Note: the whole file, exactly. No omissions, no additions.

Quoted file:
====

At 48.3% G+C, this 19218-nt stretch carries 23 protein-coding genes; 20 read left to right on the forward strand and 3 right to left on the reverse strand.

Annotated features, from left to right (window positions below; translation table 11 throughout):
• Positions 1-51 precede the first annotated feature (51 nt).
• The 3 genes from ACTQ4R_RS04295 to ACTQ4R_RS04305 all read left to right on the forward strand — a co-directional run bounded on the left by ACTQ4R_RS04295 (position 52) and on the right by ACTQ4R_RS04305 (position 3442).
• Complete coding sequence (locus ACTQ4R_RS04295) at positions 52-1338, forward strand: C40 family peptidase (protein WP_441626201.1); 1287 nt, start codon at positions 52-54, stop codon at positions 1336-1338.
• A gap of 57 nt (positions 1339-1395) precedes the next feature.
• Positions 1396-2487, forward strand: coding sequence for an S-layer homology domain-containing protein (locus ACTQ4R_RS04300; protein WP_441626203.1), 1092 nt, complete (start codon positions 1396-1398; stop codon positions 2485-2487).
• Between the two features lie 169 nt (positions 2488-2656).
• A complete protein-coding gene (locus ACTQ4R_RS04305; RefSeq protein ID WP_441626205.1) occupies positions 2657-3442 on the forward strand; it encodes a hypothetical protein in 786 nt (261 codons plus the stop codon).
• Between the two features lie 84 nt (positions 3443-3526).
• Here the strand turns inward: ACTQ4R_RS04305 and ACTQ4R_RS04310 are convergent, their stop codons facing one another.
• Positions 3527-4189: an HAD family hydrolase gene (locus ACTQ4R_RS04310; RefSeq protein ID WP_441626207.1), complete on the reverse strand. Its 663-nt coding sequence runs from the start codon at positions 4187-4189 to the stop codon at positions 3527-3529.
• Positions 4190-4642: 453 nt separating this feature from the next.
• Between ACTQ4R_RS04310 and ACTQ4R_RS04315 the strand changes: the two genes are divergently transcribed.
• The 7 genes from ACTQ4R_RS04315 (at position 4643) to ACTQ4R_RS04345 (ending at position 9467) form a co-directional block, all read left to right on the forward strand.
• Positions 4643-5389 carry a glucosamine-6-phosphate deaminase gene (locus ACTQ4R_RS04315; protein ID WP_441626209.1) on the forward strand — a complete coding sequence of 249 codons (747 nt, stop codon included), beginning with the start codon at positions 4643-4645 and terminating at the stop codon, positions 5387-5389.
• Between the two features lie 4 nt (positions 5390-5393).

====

At 48.3% G+C, this 19218-nt stretch carries 23 protein-coding genes; 20 read left to right on the forward strand and 3 right to left on the reverse strand.

Annotated features, from left to right (window positions below; translation table 11 throughout):
• Positions 1-51 precede the first annotated feature (51 nt).
• The 3 genes from ACTQ4R_RS04295 to ACTQ4R_RS04305 all read left to right on the forward strand — a co-directional run bounded on the left by ACTQ4R_RS04295 (position 52) and on the right by ACTQ4R_RS04305 (position 3442).
• Complete coding sequence (locus ACTQ4R_RS04295) at positions 52-1338, forward strand: C40 family peptidase (protein WP_441626201.1); 1287 nt, start codon at positions 52-54, stop codon at positions 1336-1338.
• A gap of 57 nt (positions 1339-1395) precedes the next feature.
• Positions 1396-2487, forward strand: coding sequence for an S-layer homology domain-containing protein (locus ACTQ4R_RS04300; protein WP_441626203.1), 1092 nt, complete (start codon positions 1396-1398; stop codon positions 2485-2487).
• Between the two features lie 169 nt (positions 2488-2656).
• A complete protein-coding gene (locus ACTQ4R_RS04305; RefSeq protein ID WP_441626205.1) occupies positions 2657-3442 on the forward strand; it encodes a hypothetical protein in 786 nt (261 codons plus the stop codon).
• Between the two features lie 84 nt (positions 3443-3526).
• Here the strand turns inward: ACTQ4R_RS04305 and ACTQ4R_RS04310 are convergent, their stop codons facing one another.
• Positions 3527-4189: an HAD family hydrolase gene (locus ACTQ4R_RS04310; RefSeq protein ID WP_441626207.1), complete on the reverse strand. Its 663-nt coding sequence runs from the start codon at positions 4187-4189 to the stop codon at positions 3527-3529.
• Positions 4190-4642: 453 nt separating this feature from the next.
• Between ACTQ4R_RS04310 and ACTQ4R_RS04315 the strand changes: the two genes are divergently transcribed.
• The 7 genes from ACTQ4R_RS04315 (at position 4643) to ACTQ4R_RS04345 (ending at position 9467) form a co-directional block, all read left to right on the forward strand.
• Positions 4643-5389 carry a glucosamine-6-phosphate deaminase gene (locus ACTQ4R_RS04315; protein ID WP_441626209.1) on the forward strand — a complete coding sequence of 249 codons (747 nt, stop codon included), beginning with the start codon at positions 4643-4645 and terminating at the stop codon, positions 5387-5389.
• Between the two features lie 4 nt (positions 5390-5393).